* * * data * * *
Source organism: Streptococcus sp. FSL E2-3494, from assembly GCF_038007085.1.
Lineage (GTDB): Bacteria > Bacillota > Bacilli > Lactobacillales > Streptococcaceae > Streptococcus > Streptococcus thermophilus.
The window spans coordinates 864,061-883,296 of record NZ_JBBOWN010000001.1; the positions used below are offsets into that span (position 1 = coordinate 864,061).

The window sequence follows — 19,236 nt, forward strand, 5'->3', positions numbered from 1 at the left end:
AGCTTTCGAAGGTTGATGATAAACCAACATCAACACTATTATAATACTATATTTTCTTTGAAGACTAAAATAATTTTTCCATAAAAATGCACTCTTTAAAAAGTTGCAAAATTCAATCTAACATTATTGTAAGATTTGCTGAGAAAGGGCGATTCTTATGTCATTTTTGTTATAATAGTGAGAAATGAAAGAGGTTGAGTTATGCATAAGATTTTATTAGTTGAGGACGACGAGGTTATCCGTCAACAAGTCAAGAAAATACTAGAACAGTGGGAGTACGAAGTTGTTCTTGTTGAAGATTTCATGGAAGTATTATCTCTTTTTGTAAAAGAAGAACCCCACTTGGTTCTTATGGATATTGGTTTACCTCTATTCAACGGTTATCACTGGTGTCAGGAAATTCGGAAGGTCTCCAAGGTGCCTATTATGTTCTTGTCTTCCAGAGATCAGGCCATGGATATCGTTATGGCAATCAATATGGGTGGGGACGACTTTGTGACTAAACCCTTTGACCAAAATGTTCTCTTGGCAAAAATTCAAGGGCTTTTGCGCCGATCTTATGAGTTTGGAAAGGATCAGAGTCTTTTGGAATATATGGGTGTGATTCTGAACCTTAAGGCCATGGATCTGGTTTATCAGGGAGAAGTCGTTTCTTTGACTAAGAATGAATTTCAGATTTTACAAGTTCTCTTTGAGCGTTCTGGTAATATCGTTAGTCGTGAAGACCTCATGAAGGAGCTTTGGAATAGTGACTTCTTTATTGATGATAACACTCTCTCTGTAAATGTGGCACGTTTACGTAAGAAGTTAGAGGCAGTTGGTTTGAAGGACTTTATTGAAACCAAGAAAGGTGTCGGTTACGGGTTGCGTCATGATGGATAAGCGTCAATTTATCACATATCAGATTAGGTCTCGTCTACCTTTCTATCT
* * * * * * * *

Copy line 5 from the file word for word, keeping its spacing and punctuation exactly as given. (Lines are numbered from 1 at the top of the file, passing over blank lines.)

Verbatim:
AGCTTTCGAAGGTTGATGATAAACCAACATCAACACTATTATAATACTATATTTTCTTTGAAGACTAAAATAATTTTTCCATAAAAATGCACTCTTTAAAAAGTTGCAAAATTCAATCTAACATTATTGTAAGATTTGCTGAGAAAGGGCGATTCTTATGTCATTTTTGTTATAATAGTGAGAAATGAAAGAGGTTGAGTTATGCATAAGATTTTATTAGTTGAGGACGACGAGGTTATCCGTCAACAAGTCAAGAAAATACTAGAACAGTGGGAGTACGAAGTTGTTCTTGTTGAAGATTTCATGGAAGTATTATCTCTTTTTGTAAAAGAAGAACCCCACTTGGTTCTTATGGATATTGGTTTACCTCTATTCAACGGTTATCACTGGTGTCAGGAAATTCGGAAGGTCTCCAAGGTGCCTATTATGTTCTTGTCTTCCAGAGATCAGGCCATGGATATCGTTATGGCAATCAATATGGGTGGGGACGACTTTGTGACTAAACCCTTTGACCAAAATGTTCTCTTGGCAAAAATTCAAGGGCTTTTGCGCCGATCTTATGAGTTTGGAAAGGATCAGAGTCTTTTGGAATATATGGGTGTGATTCTGAACCTTAAGGCCATGGATCTGGTTTATCAGGGAGAAGTCGTTTCTTTGACTAAGAATGAATTTCAGATTTTACAAGTTCTCTTTGAGCGTTCTGGTAATATCGTTAGTCGTGAAGACCTCATGAAGGAGCTTTGGAATAGTGACTTCTTTATTGATGATAACACTCTCTCTGTAAATGTGGCACGTTTACGTAAGAAGTTAGAGGCAGTTGGTTTGAAGGACTTTATTGAAACCAAGAAAGGTGTCGGTTACGGGTTGCGTCATGATGGATAAGCGTCAATTTATCACATATCAGATTAGGTCTCGTCTACCTTTCTATCT